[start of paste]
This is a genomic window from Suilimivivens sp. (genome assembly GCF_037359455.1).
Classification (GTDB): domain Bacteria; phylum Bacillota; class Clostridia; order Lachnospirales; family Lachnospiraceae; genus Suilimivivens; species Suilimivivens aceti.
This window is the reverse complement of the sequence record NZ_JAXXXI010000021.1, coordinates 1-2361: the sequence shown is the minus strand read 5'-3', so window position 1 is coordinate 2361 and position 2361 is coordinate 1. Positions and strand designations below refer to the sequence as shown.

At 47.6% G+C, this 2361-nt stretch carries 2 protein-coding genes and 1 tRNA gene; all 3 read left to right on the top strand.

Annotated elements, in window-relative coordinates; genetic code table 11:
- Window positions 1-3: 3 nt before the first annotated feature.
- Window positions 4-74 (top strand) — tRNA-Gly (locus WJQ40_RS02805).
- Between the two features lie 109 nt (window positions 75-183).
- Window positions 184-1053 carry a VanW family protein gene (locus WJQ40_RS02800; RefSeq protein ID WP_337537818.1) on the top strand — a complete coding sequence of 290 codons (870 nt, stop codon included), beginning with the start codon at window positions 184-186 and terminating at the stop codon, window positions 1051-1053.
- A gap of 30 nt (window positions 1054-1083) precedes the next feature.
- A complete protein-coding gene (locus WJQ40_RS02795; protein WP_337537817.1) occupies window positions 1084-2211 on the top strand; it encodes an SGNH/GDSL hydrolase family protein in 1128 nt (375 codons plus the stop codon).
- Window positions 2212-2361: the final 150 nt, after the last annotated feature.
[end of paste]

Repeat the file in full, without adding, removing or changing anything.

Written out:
This is a genomic window from Suilimivivens sp. (genome assembly GCF_037359455.1).
Classification (GTDB): domain Bacteria; phylum Bacillota; class Clostridia; order Lachnospirales; family Lachnospiraceae; genus Suilimivivens; species Suilimivivens aceti.
This window is the reverse complement of the sequence record NZ_JAXXXI010000021.1, coordinates 1-2361: the sequence shown is the minus strand read 5'-3', so window position 1 is coordinate 2361 and position 2361 is coordinate 1. Positions and strand designations below refer to the sequence as shown.

At 47.6% G+C, this 2361-nt stretch carries 2 protein-coding genes and 1 tRNA gene; all 3 read left to right on the top strand.

Annotated elements, in window-relative coordinates; genetic code table 11:
- Window positions 1-3: 3 nt before the first annotated feature.
- Window positions 4-74 (top strand) — tRNA-Gly (locus WJQ40_RS02805).
- Between the two features lie 109 nt (window positions 75-183).
- Window positions 184-1053 carry a VanW family protein gene (locus WJQ40_RS02800; RefSeq protein ID WP_337537818.1) on the top strand — a complete coding sequence of 290 codons (870 nt, stop codon included), beginning with the start codon at window positions 184-186 and terminating at the stop codon, window positions 1051-1053.
- A gap of 30 nt (window positions 1054-1083) precedes the next feature.
- A complete protein-coding gene (locus WJQ40_RS02795; protein WP_337537817.1) occupies window positions 1084-2211 on the top strand; it encodes an SGNH/GDSL hydrolase family protein in 1128 nt (375 codons plus the stop codon).
- Window positions 2212-2361: the final 150 nt, after the last annotated feature.